a = (int) (c + d); //sum of two floating-point numbers cast as an integer

System.out.println ("Here’s the sum of c and d, two floating-point numbers, cast as an integer: " + a + ". Note that the actual sum, 5.55, is truncated.");

e = c + d; //sum of two floating-point numbers stored as a floating point number

System.out.println ("…And here’s the sum of the same two floating-point numbers displayed as a floating-point number: " + e + ".");

}

}

Output:

When the sum of two integers is stored in a floating-point variable, it is displayed with a zero: 9.0.

Here’s the sum of c and d, two floating point numbers, cast as an integer: 5. Note that the actual sum, 5.55, is truncated.

…And here’s the sum of the same two floating-point numbers displayed as a floating-point number: 5.55.

Let’s look at C program that illustrates this.

#include <stdio.h>

int main() {

int a = 7.45; // use of an integer data type to hold a decimal number

printf(“When 7.45 is stored in a variable as an integer, it becomes %d.nn”, a);

int b = 4; int c = 5;

float d = b + c; // use of the “float” data type to hold an integer

printf(“The sum of 4 and 5 is displayed as a floating point number in this way: %fnn”, d);

float e = 4.51; float f = 7.87;

float g = e + f; // use of the “float” data type to hold a floating point number

printf(“The floating-point sum of 4.51 and 7.87 is displayed with trailing zeroes: %fnn”, g);

float h = 4.51; float i = 7.87;

int j = h + i; // use of the integer data type to hold a floating point number

printf(“When the sum of 4.51 and 7.87 is stored as an integer, the digits after the decimal point are discarded: %dnn”, j);

int k = 4; float l = 3.27;

int m = k + l; // use of the integer data type to hold the sum of an integer and a floating point number

float n = k + l; // use of the “float” data type to hold the sum of an integer and a floating point number

printf(“The sum of 4—an integer—and 3.27, displayed as an integer, has the digits after the decimal point discarded: %dnThe same sum as a floating point number is displayed this way: %f”, m, n);

return 0;

}

Output:

When 7.45 is stored in a variable as an integer, it becomes 7.

The sum of 4 and 5 is displayed as a floating point number in this way: 9.000000

The floating-point sum of 4.51 and 7.87 is displayed with trailing zeroes: 12.380000

When the sum of 4.51 and 7.87 is stored as an integer, the digits after the decimal point are discarded: 12

The sum of 4—an integer—and 3.27, displayed as an integer, has the digits after the decimal point discarded: 7

The same sum as a floating point number is displayed this way: 7.270000

## Common Mistakes

Here’s a short list of potential coding errors to be aware of in the context of adding numbers, taking inputs for numbers to be added, and producing the results of addition as outputs.

1. Remember variable type in printf and scanf statements in C.
Say the result of an addition is a variable “a,” which is an integer, and “a” is specified as a floating-point number in a “printf” statement as in the following:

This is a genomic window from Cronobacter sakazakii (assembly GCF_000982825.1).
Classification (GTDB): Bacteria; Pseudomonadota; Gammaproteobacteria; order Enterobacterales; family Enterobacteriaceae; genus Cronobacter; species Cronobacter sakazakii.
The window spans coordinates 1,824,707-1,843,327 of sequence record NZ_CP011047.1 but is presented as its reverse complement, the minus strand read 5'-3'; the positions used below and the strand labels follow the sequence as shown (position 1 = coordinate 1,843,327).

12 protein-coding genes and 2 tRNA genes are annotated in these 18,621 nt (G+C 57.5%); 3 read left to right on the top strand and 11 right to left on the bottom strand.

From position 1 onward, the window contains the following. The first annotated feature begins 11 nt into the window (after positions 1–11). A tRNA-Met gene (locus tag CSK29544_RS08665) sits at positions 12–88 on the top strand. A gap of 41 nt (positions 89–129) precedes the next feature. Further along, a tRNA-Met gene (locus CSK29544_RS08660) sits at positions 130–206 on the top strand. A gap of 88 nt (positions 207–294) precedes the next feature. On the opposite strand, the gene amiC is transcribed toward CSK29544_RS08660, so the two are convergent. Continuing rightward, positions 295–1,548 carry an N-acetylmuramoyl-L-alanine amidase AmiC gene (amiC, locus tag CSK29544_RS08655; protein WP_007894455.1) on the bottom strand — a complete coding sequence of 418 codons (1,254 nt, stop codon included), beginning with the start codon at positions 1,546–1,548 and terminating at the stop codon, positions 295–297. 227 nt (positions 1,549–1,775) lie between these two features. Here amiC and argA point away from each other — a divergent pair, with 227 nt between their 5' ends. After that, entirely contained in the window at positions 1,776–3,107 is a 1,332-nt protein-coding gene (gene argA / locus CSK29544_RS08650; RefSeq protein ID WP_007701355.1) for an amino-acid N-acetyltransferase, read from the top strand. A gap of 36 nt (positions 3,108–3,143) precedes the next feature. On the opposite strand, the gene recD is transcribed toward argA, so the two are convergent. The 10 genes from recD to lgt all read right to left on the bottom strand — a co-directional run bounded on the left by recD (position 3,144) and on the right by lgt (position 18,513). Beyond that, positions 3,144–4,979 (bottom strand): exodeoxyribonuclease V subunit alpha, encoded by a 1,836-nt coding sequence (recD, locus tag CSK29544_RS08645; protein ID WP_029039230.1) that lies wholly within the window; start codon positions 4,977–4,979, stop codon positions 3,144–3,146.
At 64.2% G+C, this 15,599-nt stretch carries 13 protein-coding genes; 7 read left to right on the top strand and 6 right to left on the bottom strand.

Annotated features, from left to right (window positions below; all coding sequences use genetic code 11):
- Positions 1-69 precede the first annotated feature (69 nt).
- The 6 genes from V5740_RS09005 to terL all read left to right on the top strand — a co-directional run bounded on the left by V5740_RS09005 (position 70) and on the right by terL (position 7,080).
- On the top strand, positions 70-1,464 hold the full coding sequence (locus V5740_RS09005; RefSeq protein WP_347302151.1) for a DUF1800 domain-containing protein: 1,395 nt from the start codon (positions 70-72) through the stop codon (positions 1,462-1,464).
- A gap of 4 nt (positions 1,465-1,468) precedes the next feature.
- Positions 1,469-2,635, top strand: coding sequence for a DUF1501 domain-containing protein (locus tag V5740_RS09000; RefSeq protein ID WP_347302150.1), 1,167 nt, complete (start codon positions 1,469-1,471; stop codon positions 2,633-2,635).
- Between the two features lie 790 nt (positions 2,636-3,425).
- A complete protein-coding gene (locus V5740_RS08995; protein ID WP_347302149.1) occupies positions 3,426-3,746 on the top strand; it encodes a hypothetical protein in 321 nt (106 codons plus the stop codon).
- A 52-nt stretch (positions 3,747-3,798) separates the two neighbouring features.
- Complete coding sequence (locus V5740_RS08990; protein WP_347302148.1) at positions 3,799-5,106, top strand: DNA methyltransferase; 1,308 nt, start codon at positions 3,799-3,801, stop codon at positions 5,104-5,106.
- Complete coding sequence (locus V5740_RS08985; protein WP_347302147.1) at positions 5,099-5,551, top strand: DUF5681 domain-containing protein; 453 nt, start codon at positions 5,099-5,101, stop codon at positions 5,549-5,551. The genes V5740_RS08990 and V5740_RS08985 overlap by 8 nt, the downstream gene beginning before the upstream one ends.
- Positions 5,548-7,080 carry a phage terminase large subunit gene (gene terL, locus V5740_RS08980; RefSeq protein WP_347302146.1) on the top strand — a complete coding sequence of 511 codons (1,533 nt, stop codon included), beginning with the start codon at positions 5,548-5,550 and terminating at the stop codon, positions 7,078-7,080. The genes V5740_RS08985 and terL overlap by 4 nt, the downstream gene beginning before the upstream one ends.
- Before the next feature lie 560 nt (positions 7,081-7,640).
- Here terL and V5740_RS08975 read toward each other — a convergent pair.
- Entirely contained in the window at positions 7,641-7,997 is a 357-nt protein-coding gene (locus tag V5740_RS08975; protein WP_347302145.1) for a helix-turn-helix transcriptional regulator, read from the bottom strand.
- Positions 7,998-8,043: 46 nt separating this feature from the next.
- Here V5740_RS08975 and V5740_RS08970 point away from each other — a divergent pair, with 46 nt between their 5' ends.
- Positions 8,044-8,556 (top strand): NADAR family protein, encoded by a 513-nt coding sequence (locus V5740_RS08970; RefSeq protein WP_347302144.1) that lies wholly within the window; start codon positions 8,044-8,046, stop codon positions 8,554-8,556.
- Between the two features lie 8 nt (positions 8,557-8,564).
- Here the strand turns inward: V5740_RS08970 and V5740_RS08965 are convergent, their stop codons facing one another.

printf("The result of the addition is %f.n", a);

The output might—with some compilers—be 0.000000. The other way round, say a floating point number is specified as an integer in a “printf” statement as in the following:

printf("The result of the addition is %d.n", a);

The output will vary from compiler to compiler—and will usually not make sense. In some cases, the compiler might just generate an error and no output.

It’s a similar case with scanf. When you specify that scanf should receive an integer input and it receives a floating-point number—or vice-versa—the result could be 0 as output, an unexpected number as output, a compiler warning followed by some output, or only a compiler error.

2. Remember what the “+=” operator does.

You’ve seen that a+= 1 means the same as a = a + 1, that is, the number or variable that comes after the “+=” represents the increment.

A common error among beginners is to write a+= a+1, which—logically—means the same as a = a + a + 1, not a + 1.

3. Remember the relationship between casting, truncating, and rounding.

As you’ve seen, a floating-point number cast as an integer gets truncated (and not rounded). Similarly, the sum of two floating-point numbers cast as an integer gives the truncated sum. Say “a” equals 2.9 and “b” equals 5.8. Their sum is 8.7, which rounds to 9. You might mistakenly expect that this sum, cast as an integer in the following code, will result in 9—or perhaps 8:

float num1=2.9; float num2=5.8;

int sum = (int) num1+num2;

printf("The sum is %d.n", sum);

Instead, it results in 7. This is because during the casting operation on the sum, each number is cast independently—so 2.9 becomes 2, 5.8 becomes 5, and you get their (integer) as 7.

## Context and Applications

This topic is significant in the professional exams for both undergraduate and graduate courses, especially for

• Bachelors in Technology (Computer Science)
• Masters in Technology (Computer Science)
• Bachelors in Science (Computer Science)
• Masters in Science (Computer Science)